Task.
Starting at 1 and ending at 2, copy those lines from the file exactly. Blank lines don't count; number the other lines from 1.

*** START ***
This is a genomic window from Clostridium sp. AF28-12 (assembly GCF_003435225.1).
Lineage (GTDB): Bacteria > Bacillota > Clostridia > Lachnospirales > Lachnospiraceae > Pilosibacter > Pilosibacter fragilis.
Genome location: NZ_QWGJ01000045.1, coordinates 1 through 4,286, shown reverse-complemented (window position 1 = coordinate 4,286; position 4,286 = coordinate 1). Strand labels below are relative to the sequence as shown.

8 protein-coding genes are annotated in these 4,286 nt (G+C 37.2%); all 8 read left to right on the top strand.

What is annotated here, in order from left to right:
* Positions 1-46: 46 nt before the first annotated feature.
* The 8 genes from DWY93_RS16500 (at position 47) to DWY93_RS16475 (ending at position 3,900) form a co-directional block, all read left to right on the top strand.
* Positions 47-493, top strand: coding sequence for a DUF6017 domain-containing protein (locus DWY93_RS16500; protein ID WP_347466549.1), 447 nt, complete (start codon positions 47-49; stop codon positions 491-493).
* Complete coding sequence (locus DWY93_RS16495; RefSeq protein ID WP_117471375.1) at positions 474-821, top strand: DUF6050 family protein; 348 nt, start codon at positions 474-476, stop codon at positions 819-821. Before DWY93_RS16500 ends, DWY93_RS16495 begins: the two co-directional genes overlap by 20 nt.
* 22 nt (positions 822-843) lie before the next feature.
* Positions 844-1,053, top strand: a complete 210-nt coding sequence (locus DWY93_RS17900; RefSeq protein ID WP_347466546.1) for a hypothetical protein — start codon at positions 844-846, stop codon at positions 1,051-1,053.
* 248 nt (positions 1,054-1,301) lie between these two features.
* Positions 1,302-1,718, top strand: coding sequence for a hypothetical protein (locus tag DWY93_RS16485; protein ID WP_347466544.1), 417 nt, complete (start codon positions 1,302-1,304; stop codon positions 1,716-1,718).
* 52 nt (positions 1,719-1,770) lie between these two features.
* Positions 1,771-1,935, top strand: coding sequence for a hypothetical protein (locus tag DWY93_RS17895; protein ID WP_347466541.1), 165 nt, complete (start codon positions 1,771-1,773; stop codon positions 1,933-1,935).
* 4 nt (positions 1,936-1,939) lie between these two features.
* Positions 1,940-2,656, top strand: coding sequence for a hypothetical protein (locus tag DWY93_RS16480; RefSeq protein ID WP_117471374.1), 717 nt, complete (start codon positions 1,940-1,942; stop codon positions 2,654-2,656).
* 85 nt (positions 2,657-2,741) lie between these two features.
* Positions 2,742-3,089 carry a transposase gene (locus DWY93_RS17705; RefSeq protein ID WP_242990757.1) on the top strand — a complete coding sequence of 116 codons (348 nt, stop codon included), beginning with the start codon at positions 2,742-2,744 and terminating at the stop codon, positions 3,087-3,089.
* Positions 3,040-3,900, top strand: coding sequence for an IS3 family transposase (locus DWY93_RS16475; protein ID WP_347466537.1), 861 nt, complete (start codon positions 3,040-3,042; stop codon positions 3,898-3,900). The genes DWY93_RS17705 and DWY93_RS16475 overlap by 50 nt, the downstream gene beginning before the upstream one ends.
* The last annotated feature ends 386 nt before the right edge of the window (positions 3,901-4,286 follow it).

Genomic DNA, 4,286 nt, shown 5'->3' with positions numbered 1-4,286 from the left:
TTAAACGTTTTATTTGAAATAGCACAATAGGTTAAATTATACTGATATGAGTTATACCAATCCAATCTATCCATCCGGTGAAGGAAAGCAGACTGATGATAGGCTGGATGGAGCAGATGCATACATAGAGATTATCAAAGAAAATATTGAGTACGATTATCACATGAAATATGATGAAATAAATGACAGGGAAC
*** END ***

This is a genomic window from Clostridium sp. AF28-12 (assembly GCF_003435225.1).
Lineage (GTDB): Bacteria > Bacillota > Clostridia > Lachnospirales > Lachnospiraceae > Pilosibacter > Pilosibacter fragilis.